Volkswagen to shut down vehicle production in european plants

Volkswagen’s CEO Herbert Diess has announced that in the interest of public health and safety the European brand will suspend production of its vehicles amid the COVID-19 pandemic. The decision to halt production will not only affect Volkswagen but the companies under it as well. Being the world’s largest automaker this will have an effect on the global automotive market as other countries are still safe from the pandemic and are business as usual.

Plants in Spain, Portugal, and Italy have already suspended their operations, with other plants in Germany and in other European countries to follow suit. The suspension of production will last for about two to three weeks but in light of the current situation, these are subject to change. 

Given the present significant deterioration in the sales situation and the heightened uncertainty regarding parts and supplies to our plants. Production is to be suspended in the near future at factories operated by Group brands.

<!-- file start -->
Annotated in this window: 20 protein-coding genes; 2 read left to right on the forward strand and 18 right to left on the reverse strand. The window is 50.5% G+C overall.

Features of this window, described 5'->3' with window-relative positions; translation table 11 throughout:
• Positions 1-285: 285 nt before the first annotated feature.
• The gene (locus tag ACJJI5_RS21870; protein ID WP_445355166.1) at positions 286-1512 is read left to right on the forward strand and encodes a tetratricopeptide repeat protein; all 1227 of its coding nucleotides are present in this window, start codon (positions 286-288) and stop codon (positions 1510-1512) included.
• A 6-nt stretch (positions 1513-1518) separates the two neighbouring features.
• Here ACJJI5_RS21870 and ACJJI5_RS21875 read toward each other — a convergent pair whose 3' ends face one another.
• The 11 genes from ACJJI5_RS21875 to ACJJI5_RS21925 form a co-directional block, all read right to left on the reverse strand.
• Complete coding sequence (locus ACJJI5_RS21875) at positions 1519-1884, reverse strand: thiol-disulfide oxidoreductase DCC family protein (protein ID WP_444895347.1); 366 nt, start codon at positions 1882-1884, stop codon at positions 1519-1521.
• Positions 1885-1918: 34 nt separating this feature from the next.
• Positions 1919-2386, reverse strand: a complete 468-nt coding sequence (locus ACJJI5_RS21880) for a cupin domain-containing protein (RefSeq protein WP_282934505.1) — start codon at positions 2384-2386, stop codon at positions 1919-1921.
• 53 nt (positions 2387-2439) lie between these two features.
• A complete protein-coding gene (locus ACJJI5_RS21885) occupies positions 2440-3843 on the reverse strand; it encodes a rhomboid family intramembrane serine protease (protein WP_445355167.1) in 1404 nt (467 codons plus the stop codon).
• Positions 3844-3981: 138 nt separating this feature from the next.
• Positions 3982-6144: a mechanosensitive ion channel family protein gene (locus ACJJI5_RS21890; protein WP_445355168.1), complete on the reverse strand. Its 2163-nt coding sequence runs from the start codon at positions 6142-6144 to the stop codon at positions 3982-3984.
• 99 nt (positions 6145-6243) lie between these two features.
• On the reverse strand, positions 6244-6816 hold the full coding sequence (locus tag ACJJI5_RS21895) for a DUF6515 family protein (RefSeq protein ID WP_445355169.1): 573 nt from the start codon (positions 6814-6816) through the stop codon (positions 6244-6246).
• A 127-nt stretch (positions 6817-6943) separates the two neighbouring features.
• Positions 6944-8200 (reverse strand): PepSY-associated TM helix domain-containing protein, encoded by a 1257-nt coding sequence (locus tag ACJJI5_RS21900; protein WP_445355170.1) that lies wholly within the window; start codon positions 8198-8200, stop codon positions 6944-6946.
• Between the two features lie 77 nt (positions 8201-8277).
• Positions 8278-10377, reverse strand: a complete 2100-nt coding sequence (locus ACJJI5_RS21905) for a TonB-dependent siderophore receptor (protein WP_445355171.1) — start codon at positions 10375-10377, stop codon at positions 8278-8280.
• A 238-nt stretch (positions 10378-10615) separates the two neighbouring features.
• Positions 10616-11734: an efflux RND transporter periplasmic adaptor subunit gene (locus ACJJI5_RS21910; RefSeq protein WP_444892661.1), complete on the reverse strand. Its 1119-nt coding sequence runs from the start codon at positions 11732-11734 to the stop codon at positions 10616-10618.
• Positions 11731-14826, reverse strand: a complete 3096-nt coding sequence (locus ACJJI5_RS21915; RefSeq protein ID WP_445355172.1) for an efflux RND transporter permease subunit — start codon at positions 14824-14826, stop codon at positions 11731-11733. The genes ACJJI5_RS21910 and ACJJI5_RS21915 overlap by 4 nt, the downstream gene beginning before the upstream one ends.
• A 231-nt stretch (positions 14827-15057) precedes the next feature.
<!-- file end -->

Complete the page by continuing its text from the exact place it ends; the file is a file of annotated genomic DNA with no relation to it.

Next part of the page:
The German automaker was hit hard when the outbreak started as China was the first country to be hit by the virus. During the first few weeks of the pandemic production came to a grinding halt but now that it has subsided in China production is beginning to slowly ramp back up again. Authorities in the country have already taken dramatic actions to stem the spread of the virus. 31 of 33 Volkswagen factories have already resumed production in the country.

In the US many of the plants that the German brand has are still operating, although these are being closely monitored by executives with the goal in mind to adjust production schedules.

2019 volkswagen lamando philippines road test

The effects of the shut down do not affect the Philippines as much. Volkswagen units sold locally are not sourced from European countries and as such do not have a big impact on the supply to the Philippines. The country is also in a state of enhanced community quarantine which means that buying a car is probably the last thing in the minds of the public leading to lower car demand.


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